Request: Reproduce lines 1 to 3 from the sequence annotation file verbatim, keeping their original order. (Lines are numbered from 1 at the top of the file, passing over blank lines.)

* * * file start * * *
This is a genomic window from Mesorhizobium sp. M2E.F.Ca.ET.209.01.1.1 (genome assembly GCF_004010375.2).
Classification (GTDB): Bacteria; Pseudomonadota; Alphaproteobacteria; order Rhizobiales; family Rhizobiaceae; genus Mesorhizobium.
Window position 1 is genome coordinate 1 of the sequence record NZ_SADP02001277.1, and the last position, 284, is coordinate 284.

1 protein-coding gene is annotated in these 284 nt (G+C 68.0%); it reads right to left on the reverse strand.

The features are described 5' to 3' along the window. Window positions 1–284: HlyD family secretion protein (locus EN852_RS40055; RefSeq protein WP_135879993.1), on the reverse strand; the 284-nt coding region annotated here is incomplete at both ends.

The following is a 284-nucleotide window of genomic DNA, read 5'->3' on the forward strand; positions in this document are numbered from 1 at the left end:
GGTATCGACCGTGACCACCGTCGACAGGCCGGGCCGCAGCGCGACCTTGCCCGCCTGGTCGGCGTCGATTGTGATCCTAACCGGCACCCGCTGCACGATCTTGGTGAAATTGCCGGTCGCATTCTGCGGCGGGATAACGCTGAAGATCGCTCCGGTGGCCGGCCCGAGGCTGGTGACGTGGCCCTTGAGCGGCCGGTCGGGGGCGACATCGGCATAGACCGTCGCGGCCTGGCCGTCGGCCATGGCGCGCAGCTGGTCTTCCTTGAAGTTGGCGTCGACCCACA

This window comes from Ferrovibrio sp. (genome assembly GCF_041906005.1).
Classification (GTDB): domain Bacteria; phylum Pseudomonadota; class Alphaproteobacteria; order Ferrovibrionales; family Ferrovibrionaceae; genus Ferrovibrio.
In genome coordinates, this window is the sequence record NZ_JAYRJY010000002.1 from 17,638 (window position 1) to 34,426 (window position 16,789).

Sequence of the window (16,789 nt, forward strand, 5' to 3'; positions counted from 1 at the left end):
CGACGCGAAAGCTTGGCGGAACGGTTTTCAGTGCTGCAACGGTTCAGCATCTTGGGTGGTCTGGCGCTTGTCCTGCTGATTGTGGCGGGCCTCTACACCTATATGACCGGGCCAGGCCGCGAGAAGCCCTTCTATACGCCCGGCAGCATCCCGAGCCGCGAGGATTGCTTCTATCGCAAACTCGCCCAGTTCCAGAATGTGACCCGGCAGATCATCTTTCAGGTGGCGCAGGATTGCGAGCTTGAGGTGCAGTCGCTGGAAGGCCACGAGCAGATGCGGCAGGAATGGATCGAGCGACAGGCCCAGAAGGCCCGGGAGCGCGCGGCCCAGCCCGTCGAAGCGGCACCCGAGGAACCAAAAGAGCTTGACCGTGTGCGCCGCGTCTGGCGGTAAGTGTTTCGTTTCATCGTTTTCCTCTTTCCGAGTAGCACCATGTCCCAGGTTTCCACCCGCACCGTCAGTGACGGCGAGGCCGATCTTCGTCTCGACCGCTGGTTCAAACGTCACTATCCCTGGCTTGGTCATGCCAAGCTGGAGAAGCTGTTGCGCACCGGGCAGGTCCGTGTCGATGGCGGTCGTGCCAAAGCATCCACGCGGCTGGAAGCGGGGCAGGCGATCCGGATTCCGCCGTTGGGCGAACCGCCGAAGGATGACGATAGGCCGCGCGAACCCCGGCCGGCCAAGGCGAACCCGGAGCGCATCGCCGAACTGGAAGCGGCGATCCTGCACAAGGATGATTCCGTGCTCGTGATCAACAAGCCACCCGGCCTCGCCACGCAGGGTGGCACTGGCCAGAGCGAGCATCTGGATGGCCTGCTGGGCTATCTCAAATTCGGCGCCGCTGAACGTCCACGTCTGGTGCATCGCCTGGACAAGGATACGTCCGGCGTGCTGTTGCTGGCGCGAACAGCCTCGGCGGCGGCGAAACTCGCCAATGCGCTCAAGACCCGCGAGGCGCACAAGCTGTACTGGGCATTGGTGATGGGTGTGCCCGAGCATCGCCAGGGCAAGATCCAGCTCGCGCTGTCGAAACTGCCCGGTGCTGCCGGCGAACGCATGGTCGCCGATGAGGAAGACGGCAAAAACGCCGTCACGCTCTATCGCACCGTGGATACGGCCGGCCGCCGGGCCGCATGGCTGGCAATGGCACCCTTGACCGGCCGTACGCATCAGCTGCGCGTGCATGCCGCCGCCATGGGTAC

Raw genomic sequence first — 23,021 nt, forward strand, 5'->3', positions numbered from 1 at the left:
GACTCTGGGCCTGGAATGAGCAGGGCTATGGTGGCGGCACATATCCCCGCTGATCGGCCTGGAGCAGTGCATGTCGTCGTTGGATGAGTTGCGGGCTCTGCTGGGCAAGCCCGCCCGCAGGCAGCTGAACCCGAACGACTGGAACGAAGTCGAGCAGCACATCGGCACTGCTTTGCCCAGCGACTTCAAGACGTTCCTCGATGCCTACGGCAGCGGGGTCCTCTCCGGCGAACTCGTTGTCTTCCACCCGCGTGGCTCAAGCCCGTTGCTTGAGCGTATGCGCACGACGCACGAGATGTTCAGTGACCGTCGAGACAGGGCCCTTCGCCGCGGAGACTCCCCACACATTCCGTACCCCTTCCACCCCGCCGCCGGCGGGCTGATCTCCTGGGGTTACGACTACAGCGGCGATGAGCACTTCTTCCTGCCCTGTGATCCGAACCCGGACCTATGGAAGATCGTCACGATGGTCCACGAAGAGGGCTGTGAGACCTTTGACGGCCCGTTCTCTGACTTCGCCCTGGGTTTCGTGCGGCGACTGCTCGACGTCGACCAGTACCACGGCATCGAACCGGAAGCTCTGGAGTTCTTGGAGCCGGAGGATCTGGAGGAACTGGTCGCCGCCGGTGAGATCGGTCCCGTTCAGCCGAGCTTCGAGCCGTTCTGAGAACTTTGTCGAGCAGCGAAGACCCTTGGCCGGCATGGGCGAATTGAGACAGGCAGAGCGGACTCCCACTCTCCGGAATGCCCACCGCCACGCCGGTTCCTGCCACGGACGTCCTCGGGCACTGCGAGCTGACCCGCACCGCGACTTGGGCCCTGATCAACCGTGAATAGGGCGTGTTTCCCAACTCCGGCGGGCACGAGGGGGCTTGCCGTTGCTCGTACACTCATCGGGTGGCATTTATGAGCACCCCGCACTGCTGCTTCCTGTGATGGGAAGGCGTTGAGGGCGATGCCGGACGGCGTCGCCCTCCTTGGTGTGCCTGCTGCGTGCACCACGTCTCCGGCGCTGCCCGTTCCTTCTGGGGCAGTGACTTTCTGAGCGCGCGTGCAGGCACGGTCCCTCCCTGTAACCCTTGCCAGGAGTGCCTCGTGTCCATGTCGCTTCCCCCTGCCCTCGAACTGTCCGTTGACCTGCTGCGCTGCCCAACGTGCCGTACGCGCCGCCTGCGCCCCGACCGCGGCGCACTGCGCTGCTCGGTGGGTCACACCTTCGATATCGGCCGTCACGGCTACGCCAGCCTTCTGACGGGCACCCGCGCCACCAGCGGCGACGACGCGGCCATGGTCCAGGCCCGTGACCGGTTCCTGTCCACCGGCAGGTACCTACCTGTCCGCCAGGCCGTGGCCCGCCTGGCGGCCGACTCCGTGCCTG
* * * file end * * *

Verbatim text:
This is a genomic window from Mesorhizobium sp. M2E.F.Ca.ET.209.01.1.1 (genome assembly GCF_004010375.2).
Classification (GTDB): Bacteria; Pseudomonadota; Alphaproteobacteria; order Rhizobiales; family Rhizobiaceae; genus Mesorhizobium.
Window position 1 is genome coordinate 1 of the sequence record NZ_SADP02001277.1, and the last position, 284, is coordinate 284.